DIN­NER PARTY IN­TEL...

The top­ics you have to be able to dis­cuss this week

Financial Mail - - BETWEEN THE CHAINS -

1. Mouth­ful of the year

The Pan SA Lan­guage Board, to­gether with me­dia-re­search firms Fo­cal Points and Newsclip, has cho­sen “land ex­pro­pri­a­tion with­out com­pen­sa­tion” as SA’S word of the year, which it de­fines as “a word or term that was used most fre­quently in the coun­try’s print, on­line and broad­cast me­dia”. Last year, “state cap­ture” beat “white mo­nop­oly cap­i­tal” and “blesser” to the ti­tle. The word of the year must be one that re­flects the pass­ing year.

“My heart goes out to those who were harmed by this ruth­less en­ter­prise” Venda king Toni Mphe­phu Ram­ab­u­lana, of­fer­ing to pay back ‘any amount shown to have been pro­ceeds of il­le­gal­i­ties’, af­ter a Re­serve Bank re­port said he had re­ceived a gra­tu­itous pay­ment of more than R17m from VBS Mu­tual Bank

2. Sauce for the gan­der

The UK Law Com­mis­sion is de­cid­ing whether to broaden the am­bit of hate crimes to in­clude hos­til­ity to men and the el­derly. Hate crimes are of­fences mo­ti­vated by prej­u­dice based on dis­abil­ity, race, re­li­gion, sex­ual ori­en­ta­tion or trans­gen­der iden­tity. It was ear­lier an­nounced that the com­mis­sion would look at whether of­fences driven by misog­yny — con­tempt for women — should be treated as hate crimes. Now misandry, or hos­til­ity to­wards men, will also be con­sid­ered. Hate crimes are con­sid­ered as ag­gra­vated of­fences, which means they can at­tract longer prison sen­tences than sim­i­lar crimes not mo­ti­vated by hate.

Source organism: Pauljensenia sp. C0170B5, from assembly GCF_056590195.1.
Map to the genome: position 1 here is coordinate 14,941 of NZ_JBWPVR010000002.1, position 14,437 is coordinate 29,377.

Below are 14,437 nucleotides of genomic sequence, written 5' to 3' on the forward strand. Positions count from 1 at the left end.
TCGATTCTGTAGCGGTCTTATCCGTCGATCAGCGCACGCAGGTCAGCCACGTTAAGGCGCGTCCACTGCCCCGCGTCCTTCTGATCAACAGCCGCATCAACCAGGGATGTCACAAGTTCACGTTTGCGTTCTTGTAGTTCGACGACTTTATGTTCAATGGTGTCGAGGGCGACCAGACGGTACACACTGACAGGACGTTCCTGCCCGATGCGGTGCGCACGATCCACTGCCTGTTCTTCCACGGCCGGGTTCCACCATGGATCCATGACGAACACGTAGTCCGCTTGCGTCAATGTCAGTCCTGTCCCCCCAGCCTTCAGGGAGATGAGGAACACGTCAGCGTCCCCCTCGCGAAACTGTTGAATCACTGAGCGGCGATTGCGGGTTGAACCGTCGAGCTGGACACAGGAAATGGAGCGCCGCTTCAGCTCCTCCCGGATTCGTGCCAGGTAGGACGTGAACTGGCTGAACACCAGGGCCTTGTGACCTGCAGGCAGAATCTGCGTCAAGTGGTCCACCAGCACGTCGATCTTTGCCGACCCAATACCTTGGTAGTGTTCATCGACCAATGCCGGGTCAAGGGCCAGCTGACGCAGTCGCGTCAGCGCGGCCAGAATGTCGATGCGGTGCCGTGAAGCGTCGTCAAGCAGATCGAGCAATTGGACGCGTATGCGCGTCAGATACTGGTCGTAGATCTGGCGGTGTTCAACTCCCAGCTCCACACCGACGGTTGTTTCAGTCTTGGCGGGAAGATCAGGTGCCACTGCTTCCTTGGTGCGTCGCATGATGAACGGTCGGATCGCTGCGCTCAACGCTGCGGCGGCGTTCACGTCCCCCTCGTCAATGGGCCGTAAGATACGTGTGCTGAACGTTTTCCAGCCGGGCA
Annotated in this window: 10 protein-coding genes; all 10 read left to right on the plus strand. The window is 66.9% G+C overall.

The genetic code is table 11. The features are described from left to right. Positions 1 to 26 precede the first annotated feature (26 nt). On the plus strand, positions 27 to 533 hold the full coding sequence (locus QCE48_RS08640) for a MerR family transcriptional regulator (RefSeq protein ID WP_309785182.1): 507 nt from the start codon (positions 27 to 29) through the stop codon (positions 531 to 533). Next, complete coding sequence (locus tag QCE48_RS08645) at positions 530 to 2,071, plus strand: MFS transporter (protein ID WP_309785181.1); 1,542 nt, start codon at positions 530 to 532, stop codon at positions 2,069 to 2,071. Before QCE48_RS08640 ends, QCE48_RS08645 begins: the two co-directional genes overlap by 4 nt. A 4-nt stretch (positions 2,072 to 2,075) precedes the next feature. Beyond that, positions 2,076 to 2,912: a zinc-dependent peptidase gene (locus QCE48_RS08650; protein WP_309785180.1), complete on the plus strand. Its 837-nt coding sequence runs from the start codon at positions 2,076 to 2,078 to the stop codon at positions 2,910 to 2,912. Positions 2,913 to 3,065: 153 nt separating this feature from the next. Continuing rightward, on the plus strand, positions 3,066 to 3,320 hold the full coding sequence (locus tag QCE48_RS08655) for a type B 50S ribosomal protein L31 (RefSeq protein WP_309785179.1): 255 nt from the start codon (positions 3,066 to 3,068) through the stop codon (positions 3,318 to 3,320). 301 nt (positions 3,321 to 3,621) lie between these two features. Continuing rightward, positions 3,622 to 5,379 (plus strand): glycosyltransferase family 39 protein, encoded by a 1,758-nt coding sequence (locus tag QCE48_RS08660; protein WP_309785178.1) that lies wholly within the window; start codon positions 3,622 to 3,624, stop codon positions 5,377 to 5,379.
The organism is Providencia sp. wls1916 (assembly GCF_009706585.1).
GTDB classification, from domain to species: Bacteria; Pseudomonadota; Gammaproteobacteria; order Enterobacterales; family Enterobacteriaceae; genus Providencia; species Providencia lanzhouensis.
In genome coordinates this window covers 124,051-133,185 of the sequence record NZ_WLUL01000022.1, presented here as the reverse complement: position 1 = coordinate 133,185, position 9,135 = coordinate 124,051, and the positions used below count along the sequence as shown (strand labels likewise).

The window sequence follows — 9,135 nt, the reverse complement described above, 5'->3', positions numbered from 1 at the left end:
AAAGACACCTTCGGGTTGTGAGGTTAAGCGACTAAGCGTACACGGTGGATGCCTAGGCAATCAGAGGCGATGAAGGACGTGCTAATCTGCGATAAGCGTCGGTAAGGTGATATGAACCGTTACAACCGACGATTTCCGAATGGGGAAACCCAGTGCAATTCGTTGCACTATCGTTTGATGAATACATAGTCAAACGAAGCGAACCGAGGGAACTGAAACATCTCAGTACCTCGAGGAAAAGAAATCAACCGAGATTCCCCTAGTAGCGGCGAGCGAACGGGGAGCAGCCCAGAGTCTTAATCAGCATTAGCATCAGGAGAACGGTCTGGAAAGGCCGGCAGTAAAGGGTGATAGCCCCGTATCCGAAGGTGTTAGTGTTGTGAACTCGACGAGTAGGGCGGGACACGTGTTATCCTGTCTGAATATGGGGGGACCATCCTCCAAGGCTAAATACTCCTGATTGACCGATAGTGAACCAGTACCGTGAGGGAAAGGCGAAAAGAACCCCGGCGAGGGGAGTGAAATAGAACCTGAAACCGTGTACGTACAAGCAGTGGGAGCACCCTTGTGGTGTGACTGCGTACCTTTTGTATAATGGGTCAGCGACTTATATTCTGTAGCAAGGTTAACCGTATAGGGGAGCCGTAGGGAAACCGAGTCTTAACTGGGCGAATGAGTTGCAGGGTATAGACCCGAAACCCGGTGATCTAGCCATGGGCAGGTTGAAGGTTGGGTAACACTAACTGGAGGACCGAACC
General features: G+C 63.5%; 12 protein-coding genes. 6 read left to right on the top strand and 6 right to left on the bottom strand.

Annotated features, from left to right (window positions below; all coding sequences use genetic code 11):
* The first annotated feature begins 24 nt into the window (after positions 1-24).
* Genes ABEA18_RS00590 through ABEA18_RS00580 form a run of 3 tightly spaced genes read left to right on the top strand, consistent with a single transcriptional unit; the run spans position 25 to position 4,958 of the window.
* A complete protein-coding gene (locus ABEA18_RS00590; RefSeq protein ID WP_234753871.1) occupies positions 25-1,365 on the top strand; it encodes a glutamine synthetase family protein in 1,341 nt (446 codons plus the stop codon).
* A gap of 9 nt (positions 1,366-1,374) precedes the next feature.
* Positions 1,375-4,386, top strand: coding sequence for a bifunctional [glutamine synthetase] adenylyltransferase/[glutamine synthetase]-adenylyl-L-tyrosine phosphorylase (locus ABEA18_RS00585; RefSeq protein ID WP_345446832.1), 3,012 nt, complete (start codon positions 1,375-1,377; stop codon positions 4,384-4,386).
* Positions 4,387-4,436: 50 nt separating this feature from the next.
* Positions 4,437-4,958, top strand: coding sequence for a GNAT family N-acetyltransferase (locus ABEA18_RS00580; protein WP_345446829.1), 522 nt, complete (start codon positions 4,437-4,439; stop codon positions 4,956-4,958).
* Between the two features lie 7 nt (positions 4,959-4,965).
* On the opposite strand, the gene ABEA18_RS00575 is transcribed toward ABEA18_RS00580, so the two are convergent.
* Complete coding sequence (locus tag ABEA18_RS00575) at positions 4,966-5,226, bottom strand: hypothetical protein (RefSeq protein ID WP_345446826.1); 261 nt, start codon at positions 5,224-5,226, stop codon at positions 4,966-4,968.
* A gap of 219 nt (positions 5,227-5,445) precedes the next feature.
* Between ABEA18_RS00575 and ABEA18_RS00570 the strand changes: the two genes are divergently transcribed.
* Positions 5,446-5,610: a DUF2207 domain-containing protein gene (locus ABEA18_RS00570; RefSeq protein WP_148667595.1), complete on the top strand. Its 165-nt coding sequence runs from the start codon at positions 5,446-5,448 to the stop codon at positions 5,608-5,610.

3. Any­one can watch

One of the world’s most strik­ing paint­ings, Rem­brandt’s The Night Watch, is to be re­stored at the Ri­jksmu­seum in Am­s­ter­dam, re­ports The Guardian. The mu­seum’s di­rec­tor, Taco Dib­bits, said the pub­lic will be in­vited to watch the process, both from the gallery and via an in­ter­net livestream. It is be­lieved to be the big­gest un­der­tak­ing of its kind and is ex­pected to take sev­eral years and cost mil­lions of eu­ros. Com­pleted in 1642 at the height of the Dutch Golden Age, The Night Watch was com­mis­sioned by the leader of the civic guard of Am­s­ter­dam. The paint­ing, which mea­sures

3.63m by 4.37m, was last re­stored in 1975, af­ter a Dutch teacher slashed it with a bread knife.

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